Lady Bird Johnson created the Harry Middleton fellowship to support scholarly work in Presidential studies and to honor Mr. Middleton’s contributions to the Presidential library system. Harry Middleton was a speechwriter for President Johnson and served as Director of the LBJ Library from 1972 to 2002.
Fellowship recipients must conduct research at the LBJ Library and at least one other facility of the National Archives and Records Administration. Post-doctoral fellows may apply, but preference is given to doctoral students whose dissertation research highlights how history can illuminate current and future policy issues.
Situated on a 30-acre site on The University of Texas campus in Austin, Texas, the Library houses 45 million pages of historical documents, 650,000 photos and 5,000 hours of recordings from President Johnson's political career, including about 643 hours of his recorded telephone conversations. The museum collection of the Lyndon Baines Johnson Library and Museum contains more than fifty-four thousand objects donated by the President and Mrs. Johnson, their family, close friends, associates, and the American people. Like that of most history museums, the collection is very diverse and includes objects ranging from Middle Eastern antiquities and coins to postage stamps to Oval Office furniture. The art collection ranges from drawings by schoolchildren to masterpieces by such renowned artists as Americans Frederic Remington, Charles Russell, and Winslow Homer and Mexican Diego Rivera.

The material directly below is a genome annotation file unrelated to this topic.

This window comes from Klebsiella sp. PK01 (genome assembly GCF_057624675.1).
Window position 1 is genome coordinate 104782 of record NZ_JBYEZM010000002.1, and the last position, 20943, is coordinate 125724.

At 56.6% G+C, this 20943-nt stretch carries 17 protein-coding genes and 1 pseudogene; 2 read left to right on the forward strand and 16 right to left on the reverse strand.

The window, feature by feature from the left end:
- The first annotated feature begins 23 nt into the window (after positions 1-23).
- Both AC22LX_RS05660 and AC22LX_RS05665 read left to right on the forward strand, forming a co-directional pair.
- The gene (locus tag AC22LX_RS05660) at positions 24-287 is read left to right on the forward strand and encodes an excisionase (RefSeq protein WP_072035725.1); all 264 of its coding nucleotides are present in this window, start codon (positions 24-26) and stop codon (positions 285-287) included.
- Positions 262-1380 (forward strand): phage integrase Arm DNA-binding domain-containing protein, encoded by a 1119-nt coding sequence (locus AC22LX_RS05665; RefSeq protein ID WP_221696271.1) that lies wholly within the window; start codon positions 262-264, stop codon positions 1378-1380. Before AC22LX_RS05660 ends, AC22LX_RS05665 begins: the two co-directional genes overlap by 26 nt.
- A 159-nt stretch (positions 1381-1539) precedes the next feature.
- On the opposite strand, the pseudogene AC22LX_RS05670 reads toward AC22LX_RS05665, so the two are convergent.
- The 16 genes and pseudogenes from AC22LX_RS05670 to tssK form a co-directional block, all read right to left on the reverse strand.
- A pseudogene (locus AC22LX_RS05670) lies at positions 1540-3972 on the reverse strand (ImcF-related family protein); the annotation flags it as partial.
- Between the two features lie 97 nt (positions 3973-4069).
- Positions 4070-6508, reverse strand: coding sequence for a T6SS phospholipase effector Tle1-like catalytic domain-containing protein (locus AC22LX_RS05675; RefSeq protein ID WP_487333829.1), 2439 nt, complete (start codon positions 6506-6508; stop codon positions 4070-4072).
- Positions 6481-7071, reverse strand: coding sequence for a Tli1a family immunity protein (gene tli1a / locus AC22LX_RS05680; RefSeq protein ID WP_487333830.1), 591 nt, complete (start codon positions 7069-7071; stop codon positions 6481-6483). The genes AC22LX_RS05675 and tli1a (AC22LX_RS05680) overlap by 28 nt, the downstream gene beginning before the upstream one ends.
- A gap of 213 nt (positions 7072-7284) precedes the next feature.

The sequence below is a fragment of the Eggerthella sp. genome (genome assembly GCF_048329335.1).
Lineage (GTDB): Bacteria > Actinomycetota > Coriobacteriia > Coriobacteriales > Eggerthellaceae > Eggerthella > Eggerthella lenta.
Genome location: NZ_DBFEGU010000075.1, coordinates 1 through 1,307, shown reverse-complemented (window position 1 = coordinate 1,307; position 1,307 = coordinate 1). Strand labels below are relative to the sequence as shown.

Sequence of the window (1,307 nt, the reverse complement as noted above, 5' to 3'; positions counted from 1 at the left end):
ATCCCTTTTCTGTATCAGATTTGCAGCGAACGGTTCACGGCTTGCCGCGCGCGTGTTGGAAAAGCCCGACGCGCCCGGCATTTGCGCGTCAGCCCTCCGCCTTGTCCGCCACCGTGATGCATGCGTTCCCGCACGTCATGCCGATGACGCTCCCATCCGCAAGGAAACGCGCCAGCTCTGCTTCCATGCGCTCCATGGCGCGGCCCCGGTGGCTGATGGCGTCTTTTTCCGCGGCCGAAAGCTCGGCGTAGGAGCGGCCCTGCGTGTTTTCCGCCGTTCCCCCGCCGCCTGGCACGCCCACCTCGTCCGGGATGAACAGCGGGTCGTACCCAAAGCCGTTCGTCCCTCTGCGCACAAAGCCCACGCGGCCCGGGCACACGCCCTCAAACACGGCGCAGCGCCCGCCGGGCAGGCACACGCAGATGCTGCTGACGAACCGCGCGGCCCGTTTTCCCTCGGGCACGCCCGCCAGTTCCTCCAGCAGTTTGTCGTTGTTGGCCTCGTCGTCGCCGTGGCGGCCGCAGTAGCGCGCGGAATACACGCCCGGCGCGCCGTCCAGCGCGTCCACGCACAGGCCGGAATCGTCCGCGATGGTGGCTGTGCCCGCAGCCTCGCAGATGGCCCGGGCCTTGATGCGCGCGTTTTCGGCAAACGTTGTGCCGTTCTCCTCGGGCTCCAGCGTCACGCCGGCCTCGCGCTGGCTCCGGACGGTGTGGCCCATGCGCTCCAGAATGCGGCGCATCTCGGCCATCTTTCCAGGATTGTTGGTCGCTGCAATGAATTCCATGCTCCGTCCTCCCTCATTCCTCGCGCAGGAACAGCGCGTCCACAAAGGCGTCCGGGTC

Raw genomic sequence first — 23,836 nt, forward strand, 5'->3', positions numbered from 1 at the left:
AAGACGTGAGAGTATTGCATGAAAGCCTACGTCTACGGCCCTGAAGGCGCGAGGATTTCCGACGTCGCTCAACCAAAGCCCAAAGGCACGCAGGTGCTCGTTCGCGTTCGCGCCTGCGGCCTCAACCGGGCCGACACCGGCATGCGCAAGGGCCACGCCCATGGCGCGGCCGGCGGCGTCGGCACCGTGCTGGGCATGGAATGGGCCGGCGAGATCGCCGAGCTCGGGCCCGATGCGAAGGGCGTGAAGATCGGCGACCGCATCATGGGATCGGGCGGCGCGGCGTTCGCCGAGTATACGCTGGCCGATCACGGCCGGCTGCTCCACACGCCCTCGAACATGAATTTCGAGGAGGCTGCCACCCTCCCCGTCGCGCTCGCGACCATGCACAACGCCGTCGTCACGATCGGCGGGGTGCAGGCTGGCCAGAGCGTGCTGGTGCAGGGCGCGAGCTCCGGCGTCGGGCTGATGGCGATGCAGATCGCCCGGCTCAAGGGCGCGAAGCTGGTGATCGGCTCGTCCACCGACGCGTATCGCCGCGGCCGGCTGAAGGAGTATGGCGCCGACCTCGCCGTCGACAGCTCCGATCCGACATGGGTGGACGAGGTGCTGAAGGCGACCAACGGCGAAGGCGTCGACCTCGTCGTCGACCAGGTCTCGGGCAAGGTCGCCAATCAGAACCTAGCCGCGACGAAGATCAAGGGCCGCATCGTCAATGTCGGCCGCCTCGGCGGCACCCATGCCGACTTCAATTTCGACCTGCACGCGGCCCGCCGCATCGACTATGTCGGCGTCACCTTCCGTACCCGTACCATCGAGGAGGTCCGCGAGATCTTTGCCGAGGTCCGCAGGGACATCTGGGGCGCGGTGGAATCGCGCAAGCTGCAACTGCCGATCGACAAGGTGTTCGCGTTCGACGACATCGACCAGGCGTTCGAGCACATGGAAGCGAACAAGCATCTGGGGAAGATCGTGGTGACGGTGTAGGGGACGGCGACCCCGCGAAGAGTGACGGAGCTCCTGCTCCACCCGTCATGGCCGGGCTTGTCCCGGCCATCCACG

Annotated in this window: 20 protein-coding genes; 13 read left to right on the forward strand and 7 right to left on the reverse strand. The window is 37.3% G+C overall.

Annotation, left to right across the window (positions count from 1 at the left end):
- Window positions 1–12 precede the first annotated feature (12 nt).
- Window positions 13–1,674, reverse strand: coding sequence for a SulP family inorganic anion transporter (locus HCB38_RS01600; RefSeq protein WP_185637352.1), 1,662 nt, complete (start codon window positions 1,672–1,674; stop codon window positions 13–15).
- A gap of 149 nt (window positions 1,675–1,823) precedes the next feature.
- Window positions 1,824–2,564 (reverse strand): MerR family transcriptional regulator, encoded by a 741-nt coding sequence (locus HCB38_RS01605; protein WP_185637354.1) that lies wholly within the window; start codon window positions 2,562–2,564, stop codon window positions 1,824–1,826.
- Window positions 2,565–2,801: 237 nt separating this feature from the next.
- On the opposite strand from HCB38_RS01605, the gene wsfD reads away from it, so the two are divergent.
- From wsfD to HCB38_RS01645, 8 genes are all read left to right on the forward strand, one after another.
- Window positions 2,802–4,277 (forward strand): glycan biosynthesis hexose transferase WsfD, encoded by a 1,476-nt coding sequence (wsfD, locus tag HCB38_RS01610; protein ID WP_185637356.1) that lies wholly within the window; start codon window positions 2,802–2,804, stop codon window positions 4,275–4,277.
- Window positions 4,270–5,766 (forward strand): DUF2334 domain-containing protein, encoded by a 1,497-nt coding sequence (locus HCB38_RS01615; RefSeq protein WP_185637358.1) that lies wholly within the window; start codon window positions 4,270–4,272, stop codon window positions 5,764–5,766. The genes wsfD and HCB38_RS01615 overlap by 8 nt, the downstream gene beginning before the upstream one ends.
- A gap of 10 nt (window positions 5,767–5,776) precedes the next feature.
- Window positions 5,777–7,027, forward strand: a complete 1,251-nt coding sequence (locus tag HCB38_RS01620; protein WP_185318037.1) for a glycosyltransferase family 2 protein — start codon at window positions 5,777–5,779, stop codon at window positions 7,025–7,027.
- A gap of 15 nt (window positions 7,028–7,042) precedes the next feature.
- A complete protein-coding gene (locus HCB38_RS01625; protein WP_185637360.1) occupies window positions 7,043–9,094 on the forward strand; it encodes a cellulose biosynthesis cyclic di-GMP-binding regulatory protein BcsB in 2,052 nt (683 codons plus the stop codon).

The core of the museum collection consists of personal objects owned, used, bought, or worn by the president and first lady, all donated by President Johnson under the Presidential Libraries Act (1955). These objects include the clothing worn by the President and First Lady at the 1964 inauguration, pens, paper, and chairs used in the Oval Office, the desk used for the signing of the 1965 Voting Rights Act, and thousands of objects related to their daily lives, official duties, and political events.